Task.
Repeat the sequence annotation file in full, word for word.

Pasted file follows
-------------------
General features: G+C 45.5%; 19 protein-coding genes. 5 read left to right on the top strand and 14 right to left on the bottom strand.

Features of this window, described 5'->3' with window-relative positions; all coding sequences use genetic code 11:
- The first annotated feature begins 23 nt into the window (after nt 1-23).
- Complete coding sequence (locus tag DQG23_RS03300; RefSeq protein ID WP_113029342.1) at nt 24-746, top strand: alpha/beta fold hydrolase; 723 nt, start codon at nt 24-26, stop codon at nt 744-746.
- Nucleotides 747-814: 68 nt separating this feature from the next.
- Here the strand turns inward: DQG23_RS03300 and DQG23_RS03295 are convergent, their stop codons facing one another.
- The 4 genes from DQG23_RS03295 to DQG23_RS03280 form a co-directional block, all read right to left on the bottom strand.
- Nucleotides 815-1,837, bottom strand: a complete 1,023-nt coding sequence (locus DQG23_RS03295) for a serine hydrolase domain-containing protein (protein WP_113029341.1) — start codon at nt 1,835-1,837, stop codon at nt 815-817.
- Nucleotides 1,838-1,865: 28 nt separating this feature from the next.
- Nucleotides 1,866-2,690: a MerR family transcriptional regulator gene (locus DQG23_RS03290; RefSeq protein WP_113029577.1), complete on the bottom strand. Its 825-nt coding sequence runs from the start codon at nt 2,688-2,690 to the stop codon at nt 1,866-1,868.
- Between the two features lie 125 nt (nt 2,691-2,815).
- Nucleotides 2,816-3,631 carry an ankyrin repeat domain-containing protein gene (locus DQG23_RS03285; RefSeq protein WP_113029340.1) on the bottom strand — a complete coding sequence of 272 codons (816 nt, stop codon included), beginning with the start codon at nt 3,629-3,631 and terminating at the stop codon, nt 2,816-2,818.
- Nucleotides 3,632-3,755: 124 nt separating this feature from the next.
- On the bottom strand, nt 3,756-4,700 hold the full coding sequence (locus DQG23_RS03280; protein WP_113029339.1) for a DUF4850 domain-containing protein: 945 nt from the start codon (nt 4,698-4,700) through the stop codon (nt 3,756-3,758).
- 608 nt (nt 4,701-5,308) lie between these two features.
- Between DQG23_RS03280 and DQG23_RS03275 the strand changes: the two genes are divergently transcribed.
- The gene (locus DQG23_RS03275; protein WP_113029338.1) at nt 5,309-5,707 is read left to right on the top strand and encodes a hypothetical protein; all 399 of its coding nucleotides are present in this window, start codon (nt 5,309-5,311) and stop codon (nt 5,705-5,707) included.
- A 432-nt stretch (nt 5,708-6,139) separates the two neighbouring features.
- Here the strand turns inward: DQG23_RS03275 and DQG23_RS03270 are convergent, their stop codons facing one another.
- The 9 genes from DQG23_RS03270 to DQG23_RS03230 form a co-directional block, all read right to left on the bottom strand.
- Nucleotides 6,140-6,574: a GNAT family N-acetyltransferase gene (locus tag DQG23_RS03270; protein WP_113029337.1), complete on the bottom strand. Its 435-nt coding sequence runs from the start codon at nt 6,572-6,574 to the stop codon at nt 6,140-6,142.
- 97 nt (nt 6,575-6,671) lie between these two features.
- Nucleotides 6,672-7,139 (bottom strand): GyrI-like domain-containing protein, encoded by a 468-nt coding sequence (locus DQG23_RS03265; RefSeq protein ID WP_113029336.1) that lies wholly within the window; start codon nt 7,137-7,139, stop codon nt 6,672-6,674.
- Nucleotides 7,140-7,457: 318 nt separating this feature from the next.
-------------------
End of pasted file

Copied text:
General features: G+C 45.5%; 19 protein-coding genes. 5 read left to right on the top strand and 14 right to left on the bottom strand.

Features of this window, described 5'->3' with window-relative positions; all coding sequences use genetic code 11:
- The first annotated feature begins 23 nt into the window (after nt 1-23).
- Complete coding sequence (locus tag DQG23_RS03300; RefSeq protein ID WP_113029342.1) at nt 24-746, top strand: alpha/beta fold hydrolase; 723 nt, start codon at nt 24-26, stop codon at nt 744-746.
- Nucleotides 747-814: 68 nt separating this feature from the next.
- Here the strand turns inward: DQG23_RS03300 and DQG23_RS03295 are convergent, their stop codons facing one another.
- The 4 genes from DQG23_RS03295 to DQG23_RS03280 form a co-directional block, all read right to left on the bottom strand.
- Nucleotides 815-1,837, bottom strand: a complete 1,023-nt coding sequence (locus DQG23_RS03295) for a serine hydrolase domain-containing protein (protein WP_113029341.1) — start codon at nt 1,835-1,837, stop codon at nt 815-817.
- Nucleotides 1,838-1,865: 28 nt separating this feature from the next.
- Nucleotides 1,866-2,690: a MerR family transcriptional regulator gene (locus DQG23_RS03290; RefSeq protein WP_113029577.1), complete on the bottom strand. Its 825-nt coding sequence runs from the start codon at nt 2,688-2,690 to the stop codon at nt 1,866-1,868.
- Between the two features lie 125 nt (nt 2,691-2,815).
- Nucleotides 2,816-3,631 carry an ankyrin repeat domain-containing protein gene (locus DQG23_RS03285; RefSeq protein WP_113029340.1) on the bottom strand — a complete coding sequence of 272 codons (816 nt, stop codon included), beginning with the start codon at nt 3,629-3,631 and terminating at the stop codon, nt 2,816-2,818.
- Nucleotides 3,632-3,755: 124 nt separating this feature from the next.
- On the bottom strand, nt 3,756-4,700 hold the full coding sequence (locus DQG23_RS03280; protein WP_113029339.1) for a DUF4850 domain-containing protein: 945 nt from the start codon (nt 4,698-4,700) through the stop codon (nt 3,756-3,758).
- 608 nt (nt 4,701-5,308) lie between these two features.
- Between DQG23_RS03280 and DQG23_RS03275 the strand changes: the two genes are divergently transcribed.
- The gene (locus DQG23_RS03275; protein WP_113029338.1) at nt 5,309-5,707 is read left to right on the top strand and encodes a hypothetical protein; all 399 of its coding nucleotides are present in this window, start codon (nt 5,309-5,311) and stop codon (nt 5,705-5,707) included.
- A 432-nt stretch (nt 5,708-6,139) separates the two neighbouring features.
- Here the strand turns inward: DQG23_RS03275 and DQG23_RS03270 are convergent, their stop codons facing one another.
- The 9 genes from DQG23_RS03270 to DQG23_RS03230 form a co-directional block, all read right to left on the bottom strand.
- Nucleotides 6,140-6,574: a GNAT family N-acetyltransferase gene (locus tag DQG23_RS03270; protein WP_113029337.1), complete on the bottom strand. Its 435-nt coding sequence runs from the start codon at nt 6,572-6,574 to the stop codon at nt 6,140-6,142.
- 97 nt (nt 6,575-6,671) lie between these two features.
- Nucleotides 6,672-7,139 (bottom strand): GyrI-like domain-containing protein, encoded by a 468-nt coding sequence (locus DQG23_RS03265; RefSeq protein ID WP_113029336.1) that lies wholly within the window; start codon nt 7,137-7,139, stop codon nt 6,672-6,674.
- Nucleotides 7,140-7,457: 318 nt separating this feature from the next.